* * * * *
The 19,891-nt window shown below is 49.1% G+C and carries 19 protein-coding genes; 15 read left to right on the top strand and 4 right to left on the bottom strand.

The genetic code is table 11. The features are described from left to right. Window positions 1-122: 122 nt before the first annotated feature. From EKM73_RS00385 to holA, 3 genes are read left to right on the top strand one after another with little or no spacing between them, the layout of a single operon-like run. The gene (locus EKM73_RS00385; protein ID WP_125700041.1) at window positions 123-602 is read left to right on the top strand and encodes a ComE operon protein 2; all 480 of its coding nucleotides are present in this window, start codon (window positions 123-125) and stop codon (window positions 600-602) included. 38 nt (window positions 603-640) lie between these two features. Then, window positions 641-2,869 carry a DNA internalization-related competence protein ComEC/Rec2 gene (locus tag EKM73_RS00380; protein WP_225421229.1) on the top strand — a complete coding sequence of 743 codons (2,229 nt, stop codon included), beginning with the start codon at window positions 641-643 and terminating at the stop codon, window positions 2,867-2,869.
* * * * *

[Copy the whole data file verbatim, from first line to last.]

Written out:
The 19,891-nt window shown below is 49.1% G+C and carries 19 protein-coding genes; 15 read left to right on the top strand and 4 right to left on the bottom strand.

The genetic code is table 11. The features are described from left to right. Window positions 1-122: 122 nt before the first annotated feature. From EKM73_RS00385 to holA, 3 genes are read left to right on the top strand one after another with little or no spacing between them, the layout of a single operon-like run. The gene (locus EKM73_RS00385; protein ID WP_125700041.1) at window positions 123-602 is read left to right on the top strand and encodes a ComE operon protein 2; all 480 of its coding nucleotides are present in this window, start codon (window positions 123-125) and stop codon (window positions 600-602) included. 38 nt (window positions 603-640) lie between these two features. Then, window positions 641-2,869 carry a DNA internalization-related competence protein ComEC/Rec2 gene (locus tag EKM73_RS00380; protein WP_225421229.1) on the top strand — a complete coding sequence of 743 codons (2,229 nt, stop codon included), beginning with the start codon at window positions 641-643 and terminating at the stop codon, window positions 2,867-2,869.